People choose to work with people they like and trust. It’s all about relationships and chemistry.
When did you last want to collaborate or team up with someone you did not like? When do you think they last did so?
We can explore and in part explain the science of such decision-making, put it into a modern digital context, and we can consider the impacts of fast-changing professional environments.
We can hint at how brains “like” and what that means. We can investigate how they assess trustworthiness and manage associations, how consistency and the peak-end rule help determine impressions. We can gauge how digital hygiene and digital personas influence perceptions, how AIs change the skills profiles that matter most, and reveal human foibles.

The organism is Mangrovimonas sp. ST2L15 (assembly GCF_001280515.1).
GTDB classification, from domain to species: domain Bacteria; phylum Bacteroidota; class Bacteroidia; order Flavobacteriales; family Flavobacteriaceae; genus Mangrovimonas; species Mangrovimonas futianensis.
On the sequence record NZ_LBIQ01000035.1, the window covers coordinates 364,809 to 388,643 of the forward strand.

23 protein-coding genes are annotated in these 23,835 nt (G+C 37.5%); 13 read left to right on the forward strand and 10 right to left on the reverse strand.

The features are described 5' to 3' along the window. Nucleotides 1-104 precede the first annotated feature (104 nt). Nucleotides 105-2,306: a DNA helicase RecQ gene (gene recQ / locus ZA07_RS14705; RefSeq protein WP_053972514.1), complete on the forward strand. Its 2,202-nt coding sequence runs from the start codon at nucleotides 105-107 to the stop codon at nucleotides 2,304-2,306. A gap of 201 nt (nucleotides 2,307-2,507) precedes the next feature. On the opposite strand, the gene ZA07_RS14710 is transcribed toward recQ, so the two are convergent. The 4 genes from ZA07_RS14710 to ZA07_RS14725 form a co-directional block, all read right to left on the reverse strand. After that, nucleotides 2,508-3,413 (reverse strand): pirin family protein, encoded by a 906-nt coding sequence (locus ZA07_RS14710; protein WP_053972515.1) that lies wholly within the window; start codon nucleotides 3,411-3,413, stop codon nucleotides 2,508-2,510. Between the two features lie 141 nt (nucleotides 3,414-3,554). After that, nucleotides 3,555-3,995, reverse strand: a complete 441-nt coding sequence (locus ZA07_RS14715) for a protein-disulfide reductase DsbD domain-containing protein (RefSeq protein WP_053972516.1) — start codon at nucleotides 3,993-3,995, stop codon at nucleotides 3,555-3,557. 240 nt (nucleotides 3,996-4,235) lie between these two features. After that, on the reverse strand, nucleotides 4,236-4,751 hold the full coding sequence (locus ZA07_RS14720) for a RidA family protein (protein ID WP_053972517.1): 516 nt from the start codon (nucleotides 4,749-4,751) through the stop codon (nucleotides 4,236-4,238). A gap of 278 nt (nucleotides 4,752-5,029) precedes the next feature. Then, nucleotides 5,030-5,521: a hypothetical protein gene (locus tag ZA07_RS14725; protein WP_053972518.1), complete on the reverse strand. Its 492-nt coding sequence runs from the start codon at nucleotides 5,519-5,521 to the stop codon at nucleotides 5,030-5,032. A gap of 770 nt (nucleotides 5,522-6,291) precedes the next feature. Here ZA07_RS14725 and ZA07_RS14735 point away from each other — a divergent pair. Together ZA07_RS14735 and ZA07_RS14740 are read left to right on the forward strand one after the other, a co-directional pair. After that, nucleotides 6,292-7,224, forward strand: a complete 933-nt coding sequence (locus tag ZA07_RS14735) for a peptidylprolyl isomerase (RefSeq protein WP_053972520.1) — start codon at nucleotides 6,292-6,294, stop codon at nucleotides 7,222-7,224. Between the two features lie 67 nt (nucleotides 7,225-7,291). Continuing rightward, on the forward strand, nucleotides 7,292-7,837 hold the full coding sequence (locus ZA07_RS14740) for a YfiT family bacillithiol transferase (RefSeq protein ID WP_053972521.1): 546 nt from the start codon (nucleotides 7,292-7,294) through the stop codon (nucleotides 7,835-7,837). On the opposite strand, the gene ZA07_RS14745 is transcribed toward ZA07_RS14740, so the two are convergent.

We can see how loss aversion can outweigh perceived opportunity, and how to retain integrity and express empathy in the midst of digital transformation in societies, markets, workplaces and personal lives.
Ask yourself how much time you spent preparing for the personal aspect of your last meeting. How much time did you spend thinking about the person, so you could engage informally as well as professionally?
How easily can you sustain an informal conversation, staying off the agenda? When we reduce tension and raise openness and collaboration, what happens to our effectiveness as co-worker? It increases hugely. This can be the greatest single source of competitive edge we’re ever likely to have in the course of our careers.